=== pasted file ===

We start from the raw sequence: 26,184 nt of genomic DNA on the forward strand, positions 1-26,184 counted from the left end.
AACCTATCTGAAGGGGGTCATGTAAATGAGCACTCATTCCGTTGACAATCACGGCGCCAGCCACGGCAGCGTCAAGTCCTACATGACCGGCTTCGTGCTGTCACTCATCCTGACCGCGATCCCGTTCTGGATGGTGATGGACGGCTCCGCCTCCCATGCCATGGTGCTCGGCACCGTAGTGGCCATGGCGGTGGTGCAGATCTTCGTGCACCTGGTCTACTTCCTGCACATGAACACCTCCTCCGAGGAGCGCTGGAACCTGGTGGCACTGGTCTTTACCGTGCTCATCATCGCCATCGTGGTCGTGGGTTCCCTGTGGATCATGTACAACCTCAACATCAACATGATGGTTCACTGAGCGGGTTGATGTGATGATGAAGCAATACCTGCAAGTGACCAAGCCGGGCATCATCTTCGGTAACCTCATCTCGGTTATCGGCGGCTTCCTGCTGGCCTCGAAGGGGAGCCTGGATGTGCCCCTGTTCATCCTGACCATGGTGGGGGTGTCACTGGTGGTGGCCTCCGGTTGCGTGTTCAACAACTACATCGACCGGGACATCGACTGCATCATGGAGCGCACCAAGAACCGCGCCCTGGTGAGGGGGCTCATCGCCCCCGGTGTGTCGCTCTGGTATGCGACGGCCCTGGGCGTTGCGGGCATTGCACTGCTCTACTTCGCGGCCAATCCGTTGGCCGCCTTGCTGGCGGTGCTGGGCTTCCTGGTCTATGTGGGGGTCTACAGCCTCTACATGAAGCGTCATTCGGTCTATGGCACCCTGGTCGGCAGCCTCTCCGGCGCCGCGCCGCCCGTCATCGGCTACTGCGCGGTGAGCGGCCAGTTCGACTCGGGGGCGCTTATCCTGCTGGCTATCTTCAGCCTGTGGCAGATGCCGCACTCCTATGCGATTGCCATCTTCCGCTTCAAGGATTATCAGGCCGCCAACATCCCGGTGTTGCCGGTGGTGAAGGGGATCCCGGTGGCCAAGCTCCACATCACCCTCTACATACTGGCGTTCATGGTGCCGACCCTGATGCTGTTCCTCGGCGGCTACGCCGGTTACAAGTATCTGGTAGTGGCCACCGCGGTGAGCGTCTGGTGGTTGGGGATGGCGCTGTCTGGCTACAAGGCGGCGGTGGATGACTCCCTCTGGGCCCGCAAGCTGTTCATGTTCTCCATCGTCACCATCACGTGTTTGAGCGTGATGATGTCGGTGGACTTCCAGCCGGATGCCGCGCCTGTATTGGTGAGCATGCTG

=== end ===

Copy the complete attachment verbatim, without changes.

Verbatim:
We start from the raw sequence: 26,184 nt of genomic DNA on the forward strand, positions 1-26,184 counted from the left end.
AACCTATCTGAAGGGGGTCATGTAAATGAGCACTCATTCCGTTGACAATCACGGCGCCAGCCACGGCAGCGTCAAGTCCTACATGACCGGCTTCGTGCTGTCACTCATCCTGACCGCGATCCCGTTCTGGATGGTGATGGACGGCTCCGCCTCCCATGCCATGGTGCTCGGCACCGTAGTGGCCATGGCGGTGGTGCAGATCTTCGTGCACCTGGTCTACTTCCTGCACATGAACACCTCCTCCGAGGAGCGCTGGAACCTGGTGGCACTGGTCTTTACCGTGCTCATCATCGCCATCGTGGTCGTGGGTTCCCTGTGGATCATGTACAACCTCAACATCAACATGATGGTTCACTGAGCGGGTTGATGTGATGATGAAGCAATACCTGCAAGTGACCAAGCCGGGCATCATCTTCGGTAACCTCATCTCGGTTATCGGCGGCTTCCTGCTGGCCTCGAAGGGGAGCCTGGATGTGCCCCTGTTCATCCTGACCATGGTGGGGGTGTCACTGGTGGTGGCCTCCGGTTGCGTGTTCAACAACTACATCGACCGGGACATCGACTGCATCATGGAGCGCACCAAGAACCGCGCCCTGGTGAGGGGGCTCATCGCCCCCGGTGTGTCGCTCTGGTATGCGACGGCCCTGGGCGTTGCGGGCATTGCACTGCTCTACTTCGCGGCCAATCCGTTGGCCGCCTTGCTGGCGGTGCTGGGCTTCCTGGTCTATGTGGGGGTCTACAGCCTCTACATGAAGCGTCATTCGGTCTATGGCACCCTGGTCGGCAGCCTCTCCGGCGCCGCGCCGCCCGTCATCGGCTACTGCGCGGTGAGCGGCCAGTTCGACTCGGGGGCGCTTATCCTGCTGGCTATCTTCAGCCTGTGGCAGATGCCGCACTCCTATGCGATTGCCATCTTCCGCTTCAAGGATTATCAGGCCGCCAACATCCCGGTGTTGCCGGTGGTGAAGGGGATCCCGGTGGCCAAGCTCCACATCACCCTCTACATACTGGCGTTCATGGTGCCGACCCTGATGCTGTTCCTCGGCGGCTACGCCGGTTACAAGTATCTGGTAGTGGCCACCGCGGTGAGCGTCTGGTGGTTGGGGATGGCGCTGTCTGGCTACAAGGCGGCGGTGGATGACTCCCTCTGGGCCCGCAAGCTGTTCATGTTCTCCATCGTCACCATCACGTGTTTGAGCGTGATGATGTCGGTGGACTTCCAGCCGGATGCCGCGCCTGTATTGGTGAGCATGCTG